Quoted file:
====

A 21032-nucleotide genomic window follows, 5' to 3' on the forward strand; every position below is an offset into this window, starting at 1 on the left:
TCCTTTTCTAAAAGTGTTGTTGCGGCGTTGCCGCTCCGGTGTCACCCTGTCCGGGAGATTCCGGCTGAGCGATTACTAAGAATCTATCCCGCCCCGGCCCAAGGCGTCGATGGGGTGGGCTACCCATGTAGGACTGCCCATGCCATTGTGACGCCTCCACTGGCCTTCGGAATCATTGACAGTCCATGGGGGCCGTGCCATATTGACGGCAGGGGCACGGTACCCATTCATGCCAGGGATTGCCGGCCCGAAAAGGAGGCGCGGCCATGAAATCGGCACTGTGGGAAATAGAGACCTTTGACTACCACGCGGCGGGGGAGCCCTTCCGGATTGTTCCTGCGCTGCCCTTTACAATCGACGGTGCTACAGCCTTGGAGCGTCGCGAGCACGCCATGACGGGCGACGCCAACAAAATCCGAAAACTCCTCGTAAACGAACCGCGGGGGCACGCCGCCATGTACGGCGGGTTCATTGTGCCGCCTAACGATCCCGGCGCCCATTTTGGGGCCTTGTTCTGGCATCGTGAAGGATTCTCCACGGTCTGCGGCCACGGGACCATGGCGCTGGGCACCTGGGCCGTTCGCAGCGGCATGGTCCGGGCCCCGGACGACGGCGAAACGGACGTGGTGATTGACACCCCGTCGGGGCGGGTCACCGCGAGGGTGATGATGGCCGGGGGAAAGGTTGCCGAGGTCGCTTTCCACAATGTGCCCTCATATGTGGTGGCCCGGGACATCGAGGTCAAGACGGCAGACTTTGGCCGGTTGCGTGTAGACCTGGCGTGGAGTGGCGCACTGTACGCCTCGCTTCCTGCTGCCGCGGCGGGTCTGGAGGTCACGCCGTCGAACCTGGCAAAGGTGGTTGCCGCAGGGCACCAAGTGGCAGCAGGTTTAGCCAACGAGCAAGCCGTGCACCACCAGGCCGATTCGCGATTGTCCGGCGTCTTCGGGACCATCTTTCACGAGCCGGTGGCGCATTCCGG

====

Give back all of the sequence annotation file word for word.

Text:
A 21032-nucleotide genomic window follows, 5' to 3' on the forward strand; every position below is an offset into this window, starting at 1 on the left:
TCCTTTTCTAAAAGTGTTGTTGCGGCGTTGCCGCTCCGGTGTCACCCTGTCCGGGAGATTCCGGCTGAGCGATTACTAAGAATCTATCCCGCCCCGGCCCAAGGCGTCGATGGGGTGGGCTACCCATGTAGGACTGCCCATGCCATTGTGACGCCTCCACTGGCCTTCGGAATCATTGACAGTCCATGGGGGCCGTGCCATATTGACGGCAGGGGCACGGTACCCATTCATGCCAGGGATTGCCGGCCCGAAAAGGAGGCGCGGCCATGAAATCGGCACTGTGGGAAATAGAGACCTTTGACTACCACGCGGCGGGGGAGCCCTTCCGGATTGTTCCTGCGCTGCCCTTTACAATCGACGGTGCTACAGCCTTGGAGCGTCGCGAGCACGCCATGACGGGCGACGCCAACAAAATCCGAAAACTCCTCGTAAACGAACCGCGGGGGCACGCCGCCATGTACGGCGGGTTCATTGTGCCGCCTAACGATCCCGGCGCCCATTTTGGGGCCTTGTTCTGGCATCGTGAAGGATTCTCCACGGTCTGCGGCCACGGGACCATGGCGCTGGGCACCTGGGCCGTTCGCAGCGGCATGGTCCGGGCCCCGGACGACGGCGAAACGGACGTGGTGATTGACACCCCGTCGGGGCGGGTCACCGCGAGGGTGATGATGGCCGGGGGAAAGGTTGCCGAGGTCGCTTTCCACAATGTGCCCTCATATGTGGTGGCCCGGGACATCGAGGTCAAGACGGCAGACTTTGGCCGGTTGCGTGTAGACCTGGCGTGGAGTGGCGCACTGTACGCCTCGCTTCCTGCTGCCGCGGCGGGTCTGGAGGTCACGCCGTCGAACCTGGCAAAGGTGGTTGCCGCAGGGCACCAAGTGGCAGCAGGTTTAGCCAACGAGCAAGCCGTGCACCACCAGGCCGATTCGCGATTGTCCGGCGTCTTCGGGACCATCTTTCACGAGCCGGTGGCGCATTCCGG